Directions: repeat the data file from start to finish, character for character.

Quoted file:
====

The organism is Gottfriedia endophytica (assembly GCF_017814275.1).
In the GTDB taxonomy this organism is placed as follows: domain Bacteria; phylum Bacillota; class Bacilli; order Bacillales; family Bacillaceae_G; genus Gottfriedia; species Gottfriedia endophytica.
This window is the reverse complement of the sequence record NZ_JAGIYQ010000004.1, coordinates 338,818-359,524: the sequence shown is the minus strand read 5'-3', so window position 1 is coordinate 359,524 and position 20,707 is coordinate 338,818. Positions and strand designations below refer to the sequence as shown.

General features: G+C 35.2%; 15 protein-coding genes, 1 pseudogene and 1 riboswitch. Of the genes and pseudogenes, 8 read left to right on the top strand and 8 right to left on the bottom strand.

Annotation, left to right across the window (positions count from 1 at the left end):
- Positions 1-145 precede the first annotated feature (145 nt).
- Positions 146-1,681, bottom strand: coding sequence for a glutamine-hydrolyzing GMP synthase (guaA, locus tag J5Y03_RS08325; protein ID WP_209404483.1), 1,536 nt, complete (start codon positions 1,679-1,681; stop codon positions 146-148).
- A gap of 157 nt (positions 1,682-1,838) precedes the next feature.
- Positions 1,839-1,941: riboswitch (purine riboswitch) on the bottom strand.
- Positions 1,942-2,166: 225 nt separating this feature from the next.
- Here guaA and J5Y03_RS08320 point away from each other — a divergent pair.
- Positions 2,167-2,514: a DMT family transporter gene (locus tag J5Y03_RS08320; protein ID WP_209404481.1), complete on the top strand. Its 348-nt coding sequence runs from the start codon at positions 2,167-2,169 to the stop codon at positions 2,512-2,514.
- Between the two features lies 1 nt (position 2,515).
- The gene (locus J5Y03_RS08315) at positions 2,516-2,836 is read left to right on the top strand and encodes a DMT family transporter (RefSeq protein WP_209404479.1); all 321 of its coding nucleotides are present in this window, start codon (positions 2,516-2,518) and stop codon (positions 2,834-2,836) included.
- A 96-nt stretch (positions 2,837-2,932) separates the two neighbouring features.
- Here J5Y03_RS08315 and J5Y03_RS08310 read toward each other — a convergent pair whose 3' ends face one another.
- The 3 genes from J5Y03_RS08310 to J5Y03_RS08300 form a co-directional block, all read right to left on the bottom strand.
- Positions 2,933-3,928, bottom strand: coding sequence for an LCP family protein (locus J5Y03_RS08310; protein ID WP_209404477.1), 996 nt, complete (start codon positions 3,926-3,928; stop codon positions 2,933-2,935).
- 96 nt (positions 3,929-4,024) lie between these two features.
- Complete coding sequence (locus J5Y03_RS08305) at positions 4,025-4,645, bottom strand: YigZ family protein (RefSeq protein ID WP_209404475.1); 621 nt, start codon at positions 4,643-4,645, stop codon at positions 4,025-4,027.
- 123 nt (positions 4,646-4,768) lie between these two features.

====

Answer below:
The organism is Gottfriedia endophytica (assembly GCF_017814275.1).
In the GTDB taxonomy this organism is placed as follows: domain Bacteria; phylum Bacillota; class Bacilli; order Bacillales; family Bacillaceae_G; genus Gottfriedia; species Gottfriedia endophytica.
This window is the reverse complement of the sequence record NZ_JAGIYQ010000004.1, coordinates 338,818-359,524: the sequence shown is the minus strand read 5'-3', so window position 1 is coordinate 359,524 and position 20,707 is coordinate 338,818. Positions and strand designations below refer to the sequence as shown.

General features: G+C 35.2%; 15 protein-coding genes, 1 pseudogene and 1 riboswitch. Of the genes and pseudogenes, 8 read left to right on the top strand and 8 right to left on the bottom strand.

Annotation, left to right across the window (positions count from 1 at the left end):
- Positions 1-145 precede the first annotated feature (145 nt).
- Positions 146-1,681, bottom strand: coding sequence for a glutamine-hydrolyzing GMP synthase (guaA, locus tag J5Y03_RS08325; protein ID WP_209404483.1), 1,536 nt, complete (start codon positions 1,679-1,681; stop codon positions 146-148).
- A gap of 157 nt (positions 1,682-1,838) precedes the next feature.
- Positions 1,839-1,941: riboswitch (purine riboswitch) on the bottom strand.
- Positions 1,942-2,166: 225 nt separating this feature from the next.
- Here guaA and J5Y03_RS08320 point away from each other — a divergent pair.
- Positions 2,167-2,514: a DMT family transporter gene (locus tag J5Y03_RS08320; protein ID WP_209404481.1), complete on the top strand. Its 348-nt coding sequence runs from the start codon at positions 2,167-2,169 to the stop codon at positions 2,512-2,514.
- Between the two features lies 1 nt (position 2,515).
- The gene (locus J5Y03_RS08315) at positions 2,516-2,836 is read left to right on the top strand and encodes a DMT family transporter (RefSeq protein WP_209404479.1); all 321 of its coding nucleotides are present in this window, start codon (positions 2,516-2,518) and stop codon (positions 2,834-2,836) included.
- A 96-nt stretch (positions 2,837-2,932) separates the two neighbouring features.
- Here J5Y03_RS08315 and J5Y03_RS08310 read toward each other — a convergent pair whose 3' ends face one another.
- The 3 genes from J5Y03_RS08310 to J5Y03_RS08300 form a co-directional block, all read right to left on the bottom strand.
- Positions 2,933-3,928, bottom strand: coding sequence for an LCP family protein (locus J5Y03_RS08310; protein ID WP_209404477.1), 996 nt, complete (start codon positions 3,926-3,928; stop codon positions 2,933-2,935).
- 96 nt (positions 3,929-4,024) lie between these two features.
- Complete coding sequence (locus J5Y03_RS08305) at positions 4,025-4,645, bottom strand: YigZ family protein (RefSeq protein ID WP_209404475.1); 621 nt, start codon at positions 4,643-4,645, stop codon at positions 4,025-4,027.
- 123 nt (positions 4,646-4,768) lie between these two features.